In January 1932, the United States was in the midst of the longest and deepest economic downturn in its history, which began with a stock market crash in 1929 and continued with a series of regional banking panics through 1930 and 1931. The Annual Report of the Federal Reserve Board noted that 1931 “was a year of continued depression in business, of reduced employment, and of decline in values.” Bank suspensions increased, employment slowed, and many Americans were destitute. At the time, there was no federal agency in existence that could make large loans to depressed sectors of the economy and support small banks in need of loans to manage daily operation.

Men work at desks in a room with filing cabinets
Clerks at the Reconstruction Finance Corporation computing interest on RFC loans, ca. 1937. Photographer: Harris & Ewing. Image courtesy of the Library of Congress.

Eugene Meyer[1] was Chairman (called “governor” before 1935) of the Federal Reserve Board during that time. Meyer had served as the head of the War Finance Corporation during World War I, a government corporation that supported industries essential for war efforts and the banking institutions that aided those industries. From 1927-1929, Meyer served as chairman of the Federal Farm Loan Board and was then tapped by President Hoover to lead the Federal Reserve Board in 1930. Building on his earlier experience, Meyer helped develop the lending structure needed to get the country back on the road to rebuilding. He suggested the Reconstruction Finance Corporation (RFC), modeled on the War Finance Corporation. The agency would loan to banks and focus on serving state-chartered banks and banks in small, rural areas that were not part of the Federal Reserve System.

Testifying before Congressional committees in December 1931, Meyer insisted that the proposed organization would “be a strong influence in restoring confidence throughout the nation and in helping banks to resume their normal functions by relieving them of frozen assets.”[2] President Hoover asked Congress to pass the Reconstruction Finance Corporation Act of 1932, which it did with broad partisan support. The act was signed into law on January 22, 1932, and Hoover appointed Meyer as the first chairman of the board of the RFC in February 1932, a position he would hold for six months.

Women working at desks with typewriters
Clerks at the Reconstruction Finance Corporation computing interest on loans, ca. 1937. Photographer: Harris & Ewing. Image courtesy of the Library of Congress.

With the passage of the Banking Act of 1932, signed on February 27, the Federal Reserve’s lending powers were broadened: It now had the power to make national policy to mitigate problems with the economy. At the time, Meyer was both the Chairman of the Federal Reserve and chairman of the RFC board. As such, between 1932 and 1933, the RFC operated as the discount lending arm of the Federal Reserve,[3] but its purpose and functions changed over time. Loans were extended to bail out otherwise solvent institutions, including banks, railroads, and insurance companies. An amendment was passed in July 1932, the Emergency Relief and Construction Act, which also allowed the RFC to both create a relief program to aid in unemployment and provide loans to state and municipal governments to finance local projects, such as buildings, bridges, and waterways. In March of 1933, the powers of the RFC were expanded to allow it to recapitalize banks through purchases of preferred stock. The passage of the New Deal in 1933 further expanded the power of the RFC by allowing it to extend direct loans for agriculture, housing, exports, businesses, and disaster relief; and the Emergency Banking Relief Act allowed the RFC to invest directly in struggling financial institutions. The RFC’s powers were expanded further still during World War II, when President Roosevelt converted it from a recovery agency to a wartime agency. The RFC was used to fund the development of synthetic rubber and tin, and after the war it managed the storage and sales of surplus aircraft.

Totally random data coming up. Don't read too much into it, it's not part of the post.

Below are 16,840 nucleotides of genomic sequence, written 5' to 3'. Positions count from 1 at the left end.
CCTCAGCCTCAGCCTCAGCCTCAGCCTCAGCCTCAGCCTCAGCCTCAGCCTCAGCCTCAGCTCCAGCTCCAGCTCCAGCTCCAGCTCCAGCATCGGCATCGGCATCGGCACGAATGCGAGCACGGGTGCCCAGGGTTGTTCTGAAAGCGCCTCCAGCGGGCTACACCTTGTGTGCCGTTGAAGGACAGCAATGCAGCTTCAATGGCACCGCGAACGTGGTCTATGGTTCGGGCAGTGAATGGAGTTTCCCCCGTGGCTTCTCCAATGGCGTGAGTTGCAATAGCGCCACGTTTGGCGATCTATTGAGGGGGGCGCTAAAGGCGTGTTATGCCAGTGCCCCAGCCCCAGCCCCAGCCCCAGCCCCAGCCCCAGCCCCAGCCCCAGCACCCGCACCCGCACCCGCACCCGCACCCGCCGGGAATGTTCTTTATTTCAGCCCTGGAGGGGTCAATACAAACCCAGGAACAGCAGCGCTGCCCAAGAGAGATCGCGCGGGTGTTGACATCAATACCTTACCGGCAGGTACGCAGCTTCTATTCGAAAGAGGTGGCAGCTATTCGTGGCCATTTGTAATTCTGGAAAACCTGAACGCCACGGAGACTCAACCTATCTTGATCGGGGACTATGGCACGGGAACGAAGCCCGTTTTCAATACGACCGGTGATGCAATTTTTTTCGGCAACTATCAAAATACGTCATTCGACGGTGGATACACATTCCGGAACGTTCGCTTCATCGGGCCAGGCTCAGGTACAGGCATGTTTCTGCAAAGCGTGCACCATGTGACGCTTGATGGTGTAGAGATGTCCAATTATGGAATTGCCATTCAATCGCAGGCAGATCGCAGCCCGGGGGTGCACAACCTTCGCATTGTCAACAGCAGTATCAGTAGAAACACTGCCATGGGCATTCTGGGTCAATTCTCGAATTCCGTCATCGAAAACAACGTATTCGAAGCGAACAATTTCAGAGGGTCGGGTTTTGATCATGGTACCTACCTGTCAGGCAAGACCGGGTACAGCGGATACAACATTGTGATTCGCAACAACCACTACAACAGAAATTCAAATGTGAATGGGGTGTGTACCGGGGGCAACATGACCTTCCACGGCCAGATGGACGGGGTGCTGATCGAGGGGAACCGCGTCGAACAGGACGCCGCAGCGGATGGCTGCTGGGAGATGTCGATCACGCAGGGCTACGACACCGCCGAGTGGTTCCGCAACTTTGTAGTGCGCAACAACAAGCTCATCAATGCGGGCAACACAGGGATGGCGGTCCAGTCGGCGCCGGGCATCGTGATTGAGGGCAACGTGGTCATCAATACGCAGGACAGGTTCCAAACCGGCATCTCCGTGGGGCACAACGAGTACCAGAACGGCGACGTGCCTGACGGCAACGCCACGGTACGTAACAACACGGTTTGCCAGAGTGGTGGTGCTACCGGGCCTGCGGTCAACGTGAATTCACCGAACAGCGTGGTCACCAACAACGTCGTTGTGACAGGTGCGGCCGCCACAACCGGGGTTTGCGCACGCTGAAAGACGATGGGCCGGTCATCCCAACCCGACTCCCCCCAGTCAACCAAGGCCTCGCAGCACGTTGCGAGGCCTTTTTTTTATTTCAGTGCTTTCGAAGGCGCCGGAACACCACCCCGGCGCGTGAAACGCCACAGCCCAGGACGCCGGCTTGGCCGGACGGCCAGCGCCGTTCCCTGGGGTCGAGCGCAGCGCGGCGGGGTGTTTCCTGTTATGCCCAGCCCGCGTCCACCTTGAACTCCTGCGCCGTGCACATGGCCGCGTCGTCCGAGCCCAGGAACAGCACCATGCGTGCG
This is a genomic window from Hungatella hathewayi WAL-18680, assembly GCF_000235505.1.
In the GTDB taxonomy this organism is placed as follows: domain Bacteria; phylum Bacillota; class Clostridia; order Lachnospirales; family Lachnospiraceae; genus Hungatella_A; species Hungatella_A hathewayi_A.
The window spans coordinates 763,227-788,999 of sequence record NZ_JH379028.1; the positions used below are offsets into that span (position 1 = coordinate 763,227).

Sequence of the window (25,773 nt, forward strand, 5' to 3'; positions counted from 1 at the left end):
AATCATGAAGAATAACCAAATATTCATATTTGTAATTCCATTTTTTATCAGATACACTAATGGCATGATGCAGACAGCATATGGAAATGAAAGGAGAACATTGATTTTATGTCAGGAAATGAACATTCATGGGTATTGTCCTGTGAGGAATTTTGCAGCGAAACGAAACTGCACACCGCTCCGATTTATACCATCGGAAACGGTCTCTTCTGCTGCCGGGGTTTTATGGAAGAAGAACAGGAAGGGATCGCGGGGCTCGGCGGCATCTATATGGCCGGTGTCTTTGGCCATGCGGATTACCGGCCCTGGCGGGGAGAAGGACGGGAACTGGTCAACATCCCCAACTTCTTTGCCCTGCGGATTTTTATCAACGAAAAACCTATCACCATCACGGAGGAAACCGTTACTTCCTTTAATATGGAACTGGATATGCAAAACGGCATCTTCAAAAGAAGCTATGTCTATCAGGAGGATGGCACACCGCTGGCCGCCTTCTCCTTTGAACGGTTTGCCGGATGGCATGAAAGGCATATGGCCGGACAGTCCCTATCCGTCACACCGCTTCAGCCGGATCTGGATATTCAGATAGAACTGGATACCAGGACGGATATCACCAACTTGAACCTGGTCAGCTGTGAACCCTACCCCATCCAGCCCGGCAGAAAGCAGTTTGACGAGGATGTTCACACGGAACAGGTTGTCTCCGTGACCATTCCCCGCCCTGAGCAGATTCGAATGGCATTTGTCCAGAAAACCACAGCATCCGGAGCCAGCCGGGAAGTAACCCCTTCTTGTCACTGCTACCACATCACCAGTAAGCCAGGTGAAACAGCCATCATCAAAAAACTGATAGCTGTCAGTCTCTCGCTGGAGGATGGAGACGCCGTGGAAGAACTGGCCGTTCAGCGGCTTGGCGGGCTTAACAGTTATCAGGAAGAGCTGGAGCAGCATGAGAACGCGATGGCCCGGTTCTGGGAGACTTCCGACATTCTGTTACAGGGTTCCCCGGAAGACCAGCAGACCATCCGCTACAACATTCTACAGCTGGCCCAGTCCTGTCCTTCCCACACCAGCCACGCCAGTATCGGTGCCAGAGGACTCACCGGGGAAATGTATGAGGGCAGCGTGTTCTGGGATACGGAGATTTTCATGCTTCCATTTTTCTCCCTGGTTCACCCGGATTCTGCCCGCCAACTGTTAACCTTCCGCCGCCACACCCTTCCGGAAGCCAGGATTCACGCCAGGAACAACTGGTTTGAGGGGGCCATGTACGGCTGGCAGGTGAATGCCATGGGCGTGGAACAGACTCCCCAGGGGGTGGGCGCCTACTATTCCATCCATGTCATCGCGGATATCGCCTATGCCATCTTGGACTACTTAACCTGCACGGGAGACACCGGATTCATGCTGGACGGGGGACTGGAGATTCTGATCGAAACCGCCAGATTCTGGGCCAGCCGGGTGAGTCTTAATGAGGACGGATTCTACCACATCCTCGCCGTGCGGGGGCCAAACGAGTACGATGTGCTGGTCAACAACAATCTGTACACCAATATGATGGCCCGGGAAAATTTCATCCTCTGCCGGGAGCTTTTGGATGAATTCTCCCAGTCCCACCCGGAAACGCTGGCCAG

The loans the RFC provided—which followed conservative guidelines, carried high interest rates, and had rigid collateral requirements—were no longer in demand after World War II, and Congress abolished the RFC in 1953 and began liquidating its assets. Originally envisioned as a temporary agency, the RFC fulfilled several purposes over the years, and echoes of its financial stabilization functions, such as the Federal Deposit Insurance Corporation (FDIC) and the Export-Import Bank of the United States, remain in service today.

[1] Find out more about Meyer’s life and work: Eugene I. Meyer.

[2] New York Times. “Hearings Are Begun on Credit Pool Bill.” December 19, 1931.

[3] Michael Gou, Gary Richardson, Alejandro Komai and Daniel Park. “Reconstruction Finance Corporation Act.” Federal Reserve History, November 22, 2013 (revised January 2022).

© 2022, Federal Reserve Bank of St. Louis. The views expressed are those of the author(s) and do not necessarily reflect official positions of the Federal Reserve Bank of St. Louis or the Federal Reserve System.

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